Mindhunter : Inside the FBI's Elite Serial Crime Unit Paperback
What makes a serial killer? Only one man really knows. FBI Special Agent and expert in criminal profiling and behavioural science, John Douglas.
A man who has looked evil in the eye and made a vocation of understanding it.
Now retired, Douglas can let us inside the FBI elite serial crime unit and into the disturbed minds of some of the most savage serial killers in the world.
The man who was the inspiration for Special Agent Jack Crawford in The Silence of the Lambs and who lent the film's makers his expertise explains how he invented and established the practice of criminal profiling; what it was like to submerge himself mentally in the world of serial killers to the point of 'becoming' both perpetrator and victim; and individual case histories including those of Jeffrey Dahmer, Charles Manson, Ted Bundy and the Atlanta child murders.
With the fierce page-turning power of a bestselling novel, yet terrifyingly true, Mindhunter is a true crime classic.
- Format: Paperback
- Pages: 384 pages, black & white halftones
- Publisher: Cornerstone
- Publication Date: 16/07/2005
- Category: True crime
- ISBN: 9780099435679
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Review by eleanor_eader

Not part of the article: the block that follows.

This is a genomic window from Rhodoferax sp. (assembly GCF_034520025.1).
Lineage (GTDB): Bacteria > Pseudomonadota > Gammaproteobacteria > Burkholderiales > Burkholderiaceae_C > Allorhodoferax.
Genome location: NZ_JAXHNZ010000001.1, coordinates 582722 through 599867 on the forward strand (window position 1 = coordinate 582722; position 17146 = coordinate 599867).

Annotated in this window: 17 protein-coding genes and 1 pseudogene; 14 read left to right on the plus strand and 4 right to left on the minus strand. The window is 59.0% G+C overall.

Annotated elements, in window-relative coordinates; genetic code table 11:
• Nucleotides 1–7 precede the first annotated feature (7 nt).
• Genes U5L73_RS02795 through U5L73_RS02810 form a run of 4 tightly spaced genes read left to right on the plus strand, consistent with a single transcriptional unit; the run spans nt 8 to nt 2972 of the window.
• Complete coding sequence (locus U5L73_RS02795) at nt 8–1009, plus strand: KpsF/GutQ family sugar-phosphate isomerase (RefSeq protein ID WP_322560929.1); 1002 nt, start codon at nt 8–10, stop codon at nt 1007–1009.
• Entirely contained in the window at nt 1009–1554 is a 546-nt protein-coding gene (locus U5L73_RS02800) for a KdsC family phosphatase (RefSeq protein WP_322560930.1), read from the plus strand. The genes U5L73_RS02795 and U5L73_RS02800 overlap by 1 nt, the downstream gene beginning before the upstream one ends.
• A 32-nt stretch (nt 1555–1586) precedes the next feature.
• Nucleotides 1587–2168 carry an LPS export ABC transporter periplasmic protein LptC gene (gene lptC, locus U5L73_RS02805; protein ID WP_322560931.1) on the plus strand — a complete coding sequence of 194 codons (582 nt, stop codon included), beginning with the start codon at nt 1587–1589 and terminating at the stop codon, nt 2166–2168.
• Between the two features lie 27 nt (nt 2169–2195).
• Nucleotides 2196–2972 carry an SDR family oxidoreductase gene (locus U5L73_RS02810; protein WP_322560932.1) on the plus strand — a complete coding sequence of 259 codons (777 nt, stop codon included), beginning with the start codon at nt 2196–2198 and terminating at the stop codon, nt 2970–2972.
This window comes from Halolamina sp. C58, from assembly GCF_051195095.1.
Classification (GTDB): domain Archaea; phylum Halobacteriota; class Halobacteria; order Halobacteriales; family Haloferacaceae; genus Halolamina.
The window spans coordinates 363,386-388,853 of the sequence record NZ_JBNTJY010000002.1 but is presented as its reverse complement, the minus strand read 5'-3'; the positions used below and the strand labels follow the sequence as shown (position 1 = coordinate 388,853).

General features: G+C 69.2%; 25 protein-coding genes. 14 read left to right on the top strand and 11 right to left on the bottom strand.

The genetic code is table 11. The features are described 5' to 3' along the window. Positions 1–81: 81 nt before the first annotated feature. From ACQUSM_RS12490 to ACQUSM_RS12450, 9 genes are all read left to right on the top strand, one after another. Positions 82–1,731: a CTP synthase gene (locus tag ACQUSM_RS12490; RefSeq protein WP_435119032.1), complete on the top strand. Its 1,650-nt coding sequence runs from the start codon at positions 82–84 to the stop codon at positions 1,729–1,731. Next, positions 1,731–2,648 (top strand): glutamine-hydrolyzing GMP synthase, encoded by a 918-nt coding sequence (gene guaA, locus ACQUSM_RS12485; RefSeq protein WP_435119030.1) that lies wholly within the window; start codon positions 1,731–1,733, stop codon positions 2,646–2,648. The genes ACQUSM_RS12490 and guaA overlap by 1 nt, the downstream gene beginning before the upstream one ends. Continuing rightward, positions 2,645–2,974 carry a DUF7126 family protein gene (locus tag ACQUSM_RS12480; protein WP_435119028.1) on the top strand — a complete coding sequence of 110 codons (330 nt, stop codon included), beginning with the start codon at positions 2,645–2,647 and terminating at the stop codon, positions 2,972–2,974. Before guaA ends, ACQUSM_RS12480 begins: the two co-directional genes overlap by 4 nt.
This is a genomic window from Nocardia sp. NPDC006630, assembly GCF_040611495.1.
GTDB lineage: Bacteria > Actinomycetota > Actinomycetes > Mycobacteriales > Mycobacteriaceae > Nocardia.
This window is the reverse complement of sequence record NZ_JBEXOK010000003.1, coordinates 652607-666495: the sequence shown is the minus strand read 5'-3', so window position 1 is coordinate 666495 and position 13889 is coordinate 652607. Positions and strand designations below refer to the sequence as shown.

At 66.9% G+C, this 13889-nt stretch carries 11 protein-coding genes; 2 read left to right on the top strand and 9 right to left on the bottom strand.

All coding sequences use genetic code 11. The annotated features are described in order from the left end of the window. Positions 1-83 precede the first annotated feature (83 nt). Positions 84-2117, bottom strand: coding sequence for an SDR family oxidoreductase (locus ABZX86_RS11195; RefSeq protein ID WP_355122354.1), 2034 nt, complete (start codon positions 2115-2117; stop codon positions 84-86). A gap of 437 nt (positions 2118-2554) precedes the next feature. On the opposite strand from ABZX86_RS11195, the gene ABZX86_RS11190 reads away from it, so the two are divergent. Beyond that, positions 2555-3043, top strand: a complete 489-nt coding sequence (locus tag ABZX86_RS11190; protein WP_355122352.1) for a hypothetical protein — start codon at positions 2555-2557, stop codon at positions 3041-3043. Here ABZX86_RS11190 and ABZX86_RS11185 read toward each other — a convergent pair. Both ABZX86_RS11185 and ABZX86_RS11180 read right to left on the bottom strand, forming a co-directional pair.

This is a darkly fascinating topic that begins in an era that defined the FBI's own profile for years afterwards. Douglas follows the evolution of the ISU (then known somewhat unfortunately as 'BS') as he and his colleagues learned to meet the challenges presented by its particular types of quarry... how they identified these men, (down to details as seemingly unrelated as the kind of car they would drive), the existence of 'signatures' as opposed to Modus Operandi, and at the root of it all, what compelled these men to act.The minds described by Douglas are so phenomenally warped as to warrant a branch of law enforcement - a <i>science</i> - simply to keep up. The minds that forced them into the light are simply put, brilliant. The defining concept of 'Mindhunter' is that not only were Douglas and his team catching killers, they were <i>learning</i> from them, ceaselessly, in a bid to be out in front of the next case.Very readable, although with the proliferation of TV and film coverage of 'Behavioural Science', the reader has to make a conscious effort to appreciate the impact of the freshly discovered insights into the profiling of serial killers and violent, sexually motivated criminals.